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South Sudan Peace Process: Wrestling at Heaven’s Gate

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The Challenges of Forging a Vision for a Peaceful and Prosperous South Sudan

By John A. Akec*

The importance of a vision in the life of a nation is as ancient as our planet earth. Visions have underpinned the rise and fall of great civilizations throughout the recorded history of the world. Its mention goes back as far as the Bible time, wherein the book of Proverb we read: “where there is no vision, people perish.” Other versions of the holy book put it more starkly: “when there is no vision, people cast off restraint.” What does this mean exactly?

One the hand, and in the biblical context, lawlessness and sin reign supreme in societies and nations where divine guidance and the moral anchors, which Christianity and all other forms of organised religion strive to provide, are no longer central to what people do or not do. Sodom and Gomorrah were examples of visionless societies that abandoned all restraint, and have been recorded to serve as a warning on the terrible end that awaits similar societies.

On the hand, and in the political and secular context, governments, societies, and political parties of every stripe need “a vision of the end, and without a vision, there is aimlessness and vast chaos” as once noted by the great American educational philosopher, Robert Maynard Hutchins.

And without any shred of doubt, any possibility of agreeing on a comprehensive peace deal in South Sudan is a welcome news. After all, “a bad peace is better than a good war,” as the Yiddish wisdom puts it. But we also need to be reminded that this famous Yiddish wisdom is not without critics who counter that “a bad peace is worse than war.”In our context, one can argue that any peace deal that has no vision of the ‘end result’, is bad peace. Specifically, for South Sudan at this moment in time, the end result should be a united, prosperous, and resilient nation.

Hence, while we applaud the current momentum towards an inclusive peace deal that has been jump-started by the signing of Khartoum Framework Agreement, the absence of clear pointers to state-building goals should be a cause for concern, lest the emerging peace deal eventually unravels like its predecessors. Therefore, it is incumbent upon the parties to the regionally backed peace talks to try their hardest in order negotiate a peace settlement whose primary goal does not merely stop at the distribution of power, but that which must be based on a farsighted vision capable of propelling the country out of the vicious cycle of violence and socio-economic stagnation into spheres of sustainable peace, unity, security, and prosperity. In short, we need a peace deal that “will end all wars” in our country. And here are some, not necessarily all, of the elements of such a vision.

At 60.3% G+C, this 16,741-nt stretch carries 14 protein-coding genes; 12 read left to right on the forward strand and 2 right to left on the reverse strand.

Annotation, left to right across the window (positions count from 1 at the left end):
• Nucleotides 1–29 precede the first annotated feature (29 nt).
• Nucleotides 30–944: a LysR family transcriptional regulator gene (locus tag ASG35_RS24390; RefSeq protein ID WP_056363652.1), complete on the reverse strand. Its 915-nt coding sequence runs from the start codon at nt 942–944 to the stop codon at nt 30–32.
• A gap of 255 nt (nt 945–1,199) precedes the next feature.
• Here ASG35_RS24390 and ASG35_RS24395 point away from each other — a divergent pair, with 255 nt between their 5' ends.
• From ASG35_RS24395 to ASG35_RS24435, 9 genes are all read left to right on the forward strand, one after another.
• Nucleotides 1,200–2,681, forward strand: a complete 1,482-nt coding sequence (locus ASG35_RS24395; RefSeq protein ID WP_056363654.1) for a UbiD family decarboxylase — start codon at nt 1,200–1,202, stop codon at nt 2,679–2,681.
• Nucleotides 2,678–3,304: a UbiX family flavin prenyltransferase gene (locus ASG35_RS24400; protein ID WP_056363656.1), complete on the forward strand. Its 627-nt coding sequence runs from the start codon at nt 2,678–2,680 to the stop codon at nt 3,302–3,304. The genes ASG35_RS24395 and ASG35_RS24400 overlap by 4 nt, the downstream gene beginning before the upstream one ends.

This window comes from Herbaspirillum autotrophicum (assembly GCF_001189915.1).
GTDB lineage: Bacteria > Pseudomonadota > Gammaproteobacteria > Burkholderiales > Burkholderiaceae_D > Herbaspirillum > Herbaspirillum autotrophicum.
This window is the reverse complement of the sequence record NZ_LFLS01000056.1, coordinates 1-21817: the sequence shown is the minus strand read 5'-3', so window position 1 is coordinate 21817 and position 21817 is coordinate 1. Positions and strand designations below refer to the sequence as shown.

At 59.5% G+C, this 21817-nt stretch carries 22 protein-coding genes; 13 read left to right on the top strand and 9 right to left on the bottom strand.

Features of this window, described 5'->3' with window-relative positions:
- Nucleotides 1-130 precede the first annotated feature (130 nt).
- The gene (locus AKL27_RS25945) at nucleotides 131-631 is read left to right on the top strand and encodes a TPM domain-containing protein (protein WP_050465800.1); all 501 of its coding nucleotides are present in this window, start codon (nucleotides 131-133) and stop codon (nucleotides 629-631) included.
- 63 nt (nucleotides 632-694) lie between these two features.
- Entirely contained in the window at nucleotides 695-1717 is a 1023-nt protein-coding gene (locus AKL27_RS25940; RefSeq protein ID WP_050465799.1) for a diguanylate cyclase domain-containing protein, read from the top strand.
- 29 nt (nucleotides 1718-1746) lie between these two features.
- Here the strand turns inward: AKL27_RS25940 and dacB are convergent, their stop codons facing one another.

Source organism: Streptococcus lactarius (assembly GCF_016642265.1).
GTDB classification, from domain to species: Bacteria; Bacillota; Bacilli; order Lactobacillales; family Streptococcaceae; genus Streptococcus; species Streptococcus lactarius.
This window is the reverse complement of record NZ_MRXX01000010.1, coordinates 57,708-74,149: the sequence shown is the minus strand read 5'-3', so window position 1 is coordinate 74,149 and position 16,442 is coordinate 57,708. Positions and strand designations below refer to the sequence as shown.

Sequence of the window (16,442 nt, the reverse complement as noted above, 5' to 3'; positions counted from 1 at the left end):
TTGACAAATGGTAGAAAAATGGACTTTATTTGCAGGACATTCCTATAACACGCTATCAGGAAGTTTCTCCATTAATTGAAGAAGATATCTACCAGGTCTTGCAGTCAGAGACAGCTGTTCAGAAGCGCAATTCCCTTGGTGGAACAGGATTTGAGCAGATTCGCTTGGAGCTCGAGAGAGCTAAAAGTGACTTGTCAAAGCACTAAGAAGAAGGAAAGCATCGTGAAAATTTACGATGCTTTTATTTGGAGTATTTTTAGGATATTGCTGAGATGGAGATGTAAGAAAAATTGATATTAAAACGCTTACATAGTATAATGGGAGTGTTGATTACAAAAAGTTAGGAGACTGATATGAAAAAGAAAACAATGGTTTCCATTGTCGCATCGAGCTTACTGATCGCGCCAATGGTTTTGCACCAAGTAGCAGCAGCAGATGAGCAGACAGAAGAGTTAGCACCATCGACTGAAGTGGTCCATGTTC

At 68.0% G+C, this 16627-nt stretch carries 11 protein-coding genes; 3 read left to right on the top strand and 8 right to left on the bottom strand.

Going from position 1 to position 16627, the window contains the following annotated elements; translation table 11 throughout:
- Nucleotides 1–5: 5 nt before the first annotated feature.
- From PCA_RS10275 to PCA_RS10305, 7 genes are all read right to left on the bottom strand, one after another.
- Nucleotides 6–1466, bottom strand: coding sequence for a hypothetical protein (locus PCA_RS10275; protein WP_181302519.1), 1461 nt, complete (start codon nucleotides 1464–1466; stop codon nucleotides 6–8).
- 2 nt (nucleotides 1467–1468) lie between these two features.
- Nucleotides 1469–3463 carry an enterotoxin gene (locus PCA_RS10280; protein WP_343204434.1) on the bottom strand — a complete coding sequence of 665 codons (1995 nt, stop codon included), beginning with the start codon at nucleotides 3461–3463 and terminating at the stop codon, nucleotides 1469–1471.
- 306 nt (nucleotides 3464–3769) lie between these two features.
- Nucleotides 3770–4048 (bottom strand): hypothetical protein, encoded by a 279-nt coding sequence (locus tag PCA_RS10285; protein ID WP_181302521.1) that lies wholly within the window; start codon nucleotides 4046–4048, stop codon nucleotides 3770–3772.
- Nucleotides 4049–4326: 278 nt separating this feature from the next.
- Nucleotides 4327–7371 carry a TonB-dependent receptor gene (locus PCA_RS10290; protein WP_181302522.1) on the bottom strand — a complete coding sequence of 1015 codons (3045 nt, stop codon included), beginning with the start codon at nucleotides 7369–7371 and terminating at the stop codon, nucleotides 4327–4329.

First, the agreement should resolve that South Sudan must be governed by its constitution. Our Interim Constitution is a good document that must guide and inspire all that we do or not do. And if there are clauses in the constitution that hinder our progress towards building a prosperous and united country, then we should speedily amend it. And until the amended constitution is passed, our current constitution should be our reference point and the anchor on which all government, business, and civil society actions are based.

Second, we must recognise that stagnation and the lack of socio-economic development could be a cause of current and future wars. Citizens must be given stakes that will raise the opportunity costs of war and consolidate peace. In the last 4 years, our country experienced negative economic growth as indicated by an ever contracting GDP. Oil production has dropped from over 350,000 bpd in 2011 to under 120,000 bpd in 2018. We remain amongst the most oil-dependent countries in the world. The contribution of tax to government budgets is insignificant We fought three disastrous wars since 2011. Our ability to provide services such as health and education has been affected negatively. Foreigners want to take over the security of our citizens.

And as the late architect, Constance Adams, who worked in American space programmes once noted: “no nation in the history of the earth has failed to conduct great projects and remained significant.” The Great Wall of China, Pyramids of Egypt, Burj Khalifa in Dubai, and Ivor Tower in Paris, are all expressions of what peoples of those great nations are capable of dreaming up and achieving. Until now, we as a nation are yet to complete a single ambitious project that we can be proud of.